If you’ve ever played poker, and probably even if you haven’t, you’ve heard about the concept of tells. Every player, it’s said, has little physical cues they give that indicate whether their hand is a good one or a bad one. These cues are unconscious, a quick scratch of the nose or tiny movement of the face. Clearing a throat or a slight widening of the eyes. Savvy players learn to recognize these tells in their opponent, and even savvier ones can fake them to induce others to believe their hand is better or worse than it really is. Hence the concept of a poker face, a face and body language that give away nothing to the opponent.
Writers have tells as well it turns out. Every writer unconsciously favors certain words or metaphors, finds certain sentence or structures or syntax more appealing. This can extend even to broader topics, like plot or themes, than the writer likes to explore over and over again. Unlike in poker, these tells aren’t always a bad thing. In fact, they constitute part of the author’s voice, that often-mentioned attribute that makes every writer different from every other, even if they were all given the same topic to write about.
But improperly managed, your writerly tells can drag readers out of the careful illusion you’ve created. And some habits writers have are just generally bad ones, and should be culled from a manuscript as much as possible. That’s why it’s critical that every writer understand their own tics and tendencies. In an old post, I talked about writing science fiction, and how I tried to be cognizant of when I was inserting bad science, that I was willing to do so for the sake of strengthening the story, but that I wanted to be aware of doing so. It’s the same thing for your writerly tells. You want them to be in there intentionally, but you don’t want your story to be so thick with them that it reads like a parody of your writing and draws the reader out of the story.
This self-awareness process can be a painful one, particularly if you are self-conscious about your writing (so, if you’re a writer). And for that reason, you shouldn’t worry too much about it in your first draft, unless your tics are so broad they encompass your entire plot, but I’ll talk about that more below. But once it’s time for edits, cringe-inducing or not, figure out the words and turns of phrase you overuse. Perform a find function and grimace as it returns 73 instances. Then you can grimly soldier through them with your editing machete, hacking them down to only what is required. I usually leave this as one of the last steps, lest I cull most of my repetitions only to reintroduce them with later edits.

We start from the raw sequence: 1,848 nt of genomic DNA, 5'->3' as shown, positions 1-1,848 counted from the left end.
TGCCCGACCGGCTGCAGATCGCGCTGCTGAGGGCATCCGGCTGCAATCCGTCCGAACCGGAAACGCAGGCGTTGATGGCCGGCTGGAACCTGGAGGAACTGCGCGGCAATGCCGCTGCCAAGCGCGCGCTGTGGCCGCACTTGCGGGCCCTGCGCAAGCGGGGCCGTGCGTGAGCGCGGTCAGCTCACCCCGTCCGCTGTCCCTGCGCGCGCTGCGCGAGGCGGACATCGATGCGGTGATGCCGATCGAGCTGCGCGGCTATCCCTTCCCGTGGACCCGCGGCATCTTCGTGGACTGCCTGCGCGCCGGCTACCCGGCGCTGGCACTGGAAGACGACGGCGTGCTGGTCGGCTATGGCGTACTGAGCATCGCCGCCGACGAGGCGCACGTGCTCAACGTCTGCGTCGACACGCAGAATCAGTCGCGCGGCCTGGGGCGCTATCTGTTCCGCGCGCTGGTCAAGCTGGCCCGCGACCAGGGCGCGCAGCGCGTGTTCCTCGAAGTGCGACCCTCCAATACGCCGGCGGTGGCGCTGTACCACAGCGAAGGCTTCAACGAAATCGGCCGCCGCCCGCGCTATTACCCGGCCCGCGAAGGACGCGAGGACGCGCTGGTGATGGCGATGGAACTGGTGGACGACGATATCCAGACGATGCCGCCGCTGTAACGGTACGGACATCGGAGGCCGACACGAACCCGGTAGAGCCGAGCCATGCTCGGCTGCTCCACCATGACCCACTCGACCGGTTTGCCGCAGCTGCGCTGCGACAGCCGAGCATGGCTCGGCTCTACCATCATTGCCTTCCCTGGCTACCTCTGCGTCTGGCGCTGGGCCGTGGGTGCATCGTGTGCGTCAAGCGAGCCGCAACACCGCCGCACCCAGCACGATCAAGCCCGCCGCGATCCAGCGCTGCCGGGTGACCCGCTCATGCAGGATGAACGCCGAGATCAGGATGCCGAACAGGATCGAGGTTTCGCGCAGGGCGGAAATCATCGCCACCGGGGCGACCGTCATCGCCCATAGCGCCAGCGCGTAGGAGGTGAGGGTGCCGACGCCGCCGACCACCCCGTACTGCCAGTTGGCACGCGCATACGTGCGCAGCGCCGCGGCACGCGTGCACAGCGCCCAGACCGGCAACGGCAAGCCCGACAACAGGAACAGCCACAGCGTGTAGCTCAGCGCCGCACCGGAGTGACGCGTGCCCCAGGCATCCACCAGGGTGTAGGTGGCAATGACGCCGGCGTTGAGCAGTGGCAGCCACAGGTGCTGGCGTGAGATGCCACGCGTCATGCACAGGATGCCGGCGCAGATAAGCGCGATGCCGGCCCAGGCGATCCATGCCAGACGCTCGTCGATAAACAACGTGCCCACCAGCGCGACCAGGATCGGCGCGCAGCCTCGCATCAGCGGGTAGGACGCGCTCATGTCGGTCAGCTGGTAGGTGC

Repeating yourself at a plot or thematic level can be harder to avoid, but can also be easier to manage. Plenty of authors explore the same broad themes over and over again, and plenty of stories follow the same plot beats as other stories in their genre. Generally, you want to keep these repetitions as broad as possible. If you love exploring the themes of parents estranged from children, for instance, characters like that will probably keep cropping up in your work. But this is a broadly applicable, very human theme that lots of people will be able to relate to, so I wouldn’t worry too much about things like that. Now, if the specifics of each of your estranged parents stories start looking too similar, you’ll need to start finding ways to make them different. That’s when it goes from a writing style and voice to something I call self-plagiarism.
You’ll never get rid of all your tics, of course. And you wouldn’t want to. The very foundations of your stories are built from the tendencies of your thought and feelings, so tearing all of that away will simply leave you with no story to tell. But their can be and should be a balance. It’s really annoying to specifically look for and confront the crutches you use to tell stories, but it’s what you have to do in order to level up in your writing.
About the Author:
Gregory D. Little began his writing career in high school when he and his friend wrote Star Wars fanfic before it was cool, passing a notebook around between (all right, during) classes. He is the author of the Unwilling Souls series, as well as stories in the A Game of Horns, Dragon Writers, and Undercurrents anthologies. He writes the kind of stories he likes to read, fantasy and science fiction tales featuring vivid worlds, strong characters, and smart action all surrounding a core of mystery. He lives with his wife and their yellow lab.